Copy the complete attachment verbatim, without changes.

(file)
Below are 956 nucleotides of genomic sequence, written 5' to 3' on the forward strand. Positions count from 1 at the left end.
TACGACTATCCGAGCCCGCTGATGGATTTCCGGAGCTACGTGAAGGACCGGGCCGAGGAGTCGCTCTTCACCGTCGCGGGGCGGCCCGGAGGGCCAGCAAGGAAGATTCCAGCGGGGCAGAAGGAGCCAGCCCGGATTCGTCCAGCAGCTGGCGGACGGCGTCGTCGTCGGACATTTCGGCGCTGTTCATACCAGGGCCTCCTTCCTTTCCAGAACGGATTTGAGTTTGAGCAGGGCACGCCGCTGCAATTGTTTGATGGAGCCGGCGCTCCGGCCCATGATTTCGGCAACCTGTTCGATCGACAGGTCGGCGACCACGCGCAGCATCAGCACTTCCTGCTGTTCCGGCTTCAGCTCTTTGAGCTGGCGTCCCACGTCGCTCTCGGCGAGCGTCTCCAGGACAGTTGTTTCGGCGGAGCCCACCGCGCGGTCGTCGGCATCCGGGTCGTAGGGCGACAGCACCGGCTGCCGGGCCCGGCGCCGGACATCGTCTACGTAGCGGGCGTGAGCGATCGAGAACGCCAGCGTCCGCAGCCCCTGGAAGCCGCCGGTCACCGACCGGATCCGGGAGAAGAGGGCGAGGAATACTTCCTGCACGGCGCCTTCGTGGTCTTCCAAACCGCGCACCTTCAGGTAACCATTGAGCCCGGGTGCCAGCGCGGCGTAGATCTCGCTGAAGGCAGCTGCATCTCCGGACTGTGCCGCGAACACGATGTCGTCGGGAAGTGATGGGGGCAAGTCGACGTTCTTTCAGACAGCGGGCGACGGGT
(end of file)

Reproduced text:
Below are 956 nucleotides of genomic sequence, written 5' to 3' on the forward strand. Positions count from 1 at the left end.
TACGACTATCCGAGCCCGCTGATGGATTTCCGGAGCTACGTGAAGGACCGGGCCGAGGAGTCGCTCTTCACCGTCGCGGGGCGGCCCGGAGGGCCAGCAAGGAAGATTCCAGCGGGGCAGAAGGAGCCAGCCCGGATTCGTCCAGCAGCTGGCGGACGGCGTCGTCGTCGGACATTTCGGCGCTGTTCATACCAGGGCCTCCTTCCTTTCCAGAACGGATTTGAGTTTGAGCAGGGCACGCCGCTGCAATTGTTTGATGGAGCCGGCGCTCCGGCCCATGATTTCGGCAACCTGTTCGATCGACAGGTCGGCGACCACGCGCAGCATCAGCACTTCCTGCTGTTCCGGCTTCAGCTCTTTGAGCTGGCGTCCCACGTCGCTCTCGGCGAGCGTCTCCAGGACAGTTGTTTCGGCGGAGCCCACCGCGCGGTCGTCGGCATCCGGGTCGTAGGGCGACAGCACCGGCTGCCGGGCCCGGCGCCGGACATCGTCTACGTAGCGGGCGTGAGCGATCGAGAACGCCAGCGTCCGCAGCCCCTGGAAGCCGCCGGTCACCGACCGGATCCGGGAGAAGAGGGCGAGGAATACTTCCTGCACGGCGCCTTCGTGGTCTTCCAAACCGCGCACCTTCAGGTAACCATTGAGCCCGGGTGCCAGCGCGGCGTAGATCTCGCTGAAGGCAGCTGCATCTCCGGACTGTGCCGCGAACACGATGTCGTCGGGAAGTGATGGGGGCAAGTCGACGTTCTTTCAGACAGCGGGCGACGGGT